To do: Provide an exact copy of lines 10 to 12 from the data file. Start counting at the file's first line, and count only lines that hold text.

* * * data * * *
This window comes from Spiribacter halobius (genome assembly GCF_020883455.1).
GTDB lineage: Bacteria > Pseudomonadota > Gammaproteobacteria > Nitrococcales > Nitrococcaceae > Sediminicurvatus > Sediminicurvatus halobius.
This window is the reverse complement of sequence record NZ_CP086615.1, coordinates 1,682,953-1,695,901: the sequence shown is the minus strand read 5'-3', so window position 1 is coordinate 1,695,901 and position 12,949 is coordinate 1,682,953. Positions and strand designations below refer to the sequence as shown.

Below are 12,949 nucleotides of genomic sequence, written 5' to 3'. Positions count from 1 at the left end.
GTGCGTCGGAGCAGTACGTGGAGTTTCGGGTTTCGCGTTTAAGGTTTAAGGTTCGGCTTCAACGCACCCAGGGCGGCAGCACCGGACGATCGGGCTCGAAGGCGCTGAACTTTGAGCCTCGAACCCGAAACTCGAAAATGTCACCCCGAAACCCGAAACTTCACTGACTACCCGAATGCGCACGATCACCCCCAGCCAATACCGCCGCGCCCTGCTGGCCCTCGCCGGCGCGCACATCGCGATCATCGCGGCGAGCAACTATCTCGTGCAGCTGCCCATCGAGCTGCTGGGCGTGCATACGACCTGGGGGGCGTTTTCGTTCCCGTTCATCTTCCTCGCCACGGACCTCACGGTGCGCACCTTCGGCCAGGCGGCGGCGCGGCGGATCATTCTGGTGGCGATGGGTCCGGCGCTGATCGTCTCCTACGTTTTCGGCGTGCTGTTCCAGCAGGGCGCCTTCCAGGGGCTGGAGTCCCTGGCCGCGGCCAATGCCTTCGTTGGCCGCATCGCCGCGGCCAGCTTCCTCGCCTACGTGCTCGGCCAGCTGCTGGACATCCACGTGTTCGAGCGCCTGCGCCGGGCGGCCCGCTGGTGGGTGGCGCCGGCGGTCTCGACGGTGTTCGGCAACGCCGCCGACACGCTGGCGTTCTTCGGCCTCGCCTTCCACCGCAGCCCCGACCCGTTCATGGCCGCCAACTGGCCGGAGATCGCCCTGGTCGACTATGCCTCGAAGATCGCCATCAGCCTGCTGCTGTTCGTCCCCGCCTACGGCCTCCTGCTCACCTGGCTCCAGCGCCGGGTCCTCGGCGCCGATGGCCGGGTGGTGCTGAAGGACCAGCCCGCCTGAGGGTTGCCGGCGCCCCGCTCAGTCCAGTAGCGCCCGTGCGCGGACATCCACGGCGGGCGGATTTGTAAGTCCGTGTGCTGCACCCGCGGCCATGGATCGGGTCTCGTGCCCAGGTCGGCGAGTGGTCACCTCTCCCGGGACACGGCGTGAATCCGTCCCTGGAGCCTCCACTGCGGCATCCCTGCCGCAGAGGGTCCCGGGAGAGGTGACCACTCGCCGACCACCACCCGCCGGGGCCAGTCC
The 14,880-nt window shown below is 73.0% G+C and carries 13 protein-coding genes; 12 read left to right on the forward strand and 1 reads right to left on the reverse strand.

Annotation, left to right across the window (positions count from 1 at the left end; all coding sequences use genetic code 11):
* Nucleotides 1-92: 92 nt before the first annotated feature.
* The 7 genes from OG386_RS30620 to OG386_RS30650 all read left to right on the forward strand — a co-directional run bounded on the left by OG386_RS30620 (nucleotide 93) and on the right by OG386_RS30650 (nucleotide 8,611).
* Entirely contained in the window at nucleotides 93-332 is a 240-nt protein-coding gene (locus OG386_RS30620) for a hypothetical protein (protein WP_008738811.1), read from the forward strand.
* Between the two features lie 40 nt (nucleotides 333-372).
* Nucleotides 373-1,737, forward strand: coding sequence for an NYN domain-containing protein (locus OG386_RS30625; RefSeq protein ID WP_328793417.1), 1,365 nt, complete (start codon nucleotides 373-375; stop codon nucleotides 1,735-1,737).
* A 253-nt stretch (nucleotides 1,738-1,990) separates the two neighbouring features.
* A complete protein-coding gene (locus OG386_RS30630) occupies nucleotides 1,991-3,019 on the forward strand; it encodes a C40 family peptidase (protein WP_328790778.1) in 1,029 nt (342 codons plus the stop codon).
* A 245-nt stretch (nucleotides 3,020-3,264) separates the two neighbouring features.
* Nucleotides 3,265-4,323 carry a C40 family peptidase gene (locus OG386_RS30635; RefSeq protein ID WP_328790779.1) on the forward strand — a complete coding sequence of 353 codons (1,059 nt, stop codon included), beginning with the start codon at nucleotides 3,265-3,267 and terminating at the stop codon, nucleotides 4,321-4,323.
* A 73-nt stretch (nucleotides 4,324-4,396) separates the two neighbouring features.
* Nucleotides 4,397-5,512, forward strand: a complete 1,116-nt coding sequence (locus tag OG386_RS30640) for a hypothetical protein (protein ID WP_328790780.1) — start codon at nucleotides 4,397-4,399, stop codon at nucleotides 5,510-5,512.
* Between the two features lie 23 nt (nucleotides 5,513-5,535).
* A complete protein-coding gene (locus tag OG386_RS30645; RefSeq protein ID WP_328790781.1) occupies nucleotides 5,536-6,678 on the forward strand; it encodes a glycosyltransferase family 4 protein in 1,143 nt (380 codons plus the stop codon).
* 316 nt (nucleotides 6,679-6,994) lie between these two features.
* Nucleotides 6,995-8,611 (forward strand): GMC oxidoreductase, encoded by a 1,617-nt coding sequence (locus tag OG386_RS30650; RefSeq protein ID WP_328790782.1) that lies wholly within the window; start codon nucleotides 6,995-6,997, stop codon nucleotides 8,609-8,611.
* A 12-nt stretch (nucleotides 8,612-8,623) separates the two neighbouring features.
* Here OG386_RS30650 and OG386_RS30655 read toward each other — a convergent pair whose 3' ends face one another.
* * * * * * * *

* Entirely contained in the window at nucleotides 93-332 is a 240-nt protein-coding gene (locus OG386_RS30620) for a hypothetical protein (protein WP_008738811.1), read from the forward strand.
* Between the two features lie 40 nt (nucleotides 333-372).
* Nucleotides 373-1,737, forward strand: coding sequence for an NYN domain-containing protein (locus OG386_RS30625; RefSeq protein ID WP_328793417.1), 1,365 nt, complete (start codon nucleotides 373-375; stop codon nucleotides 1,735-1,737).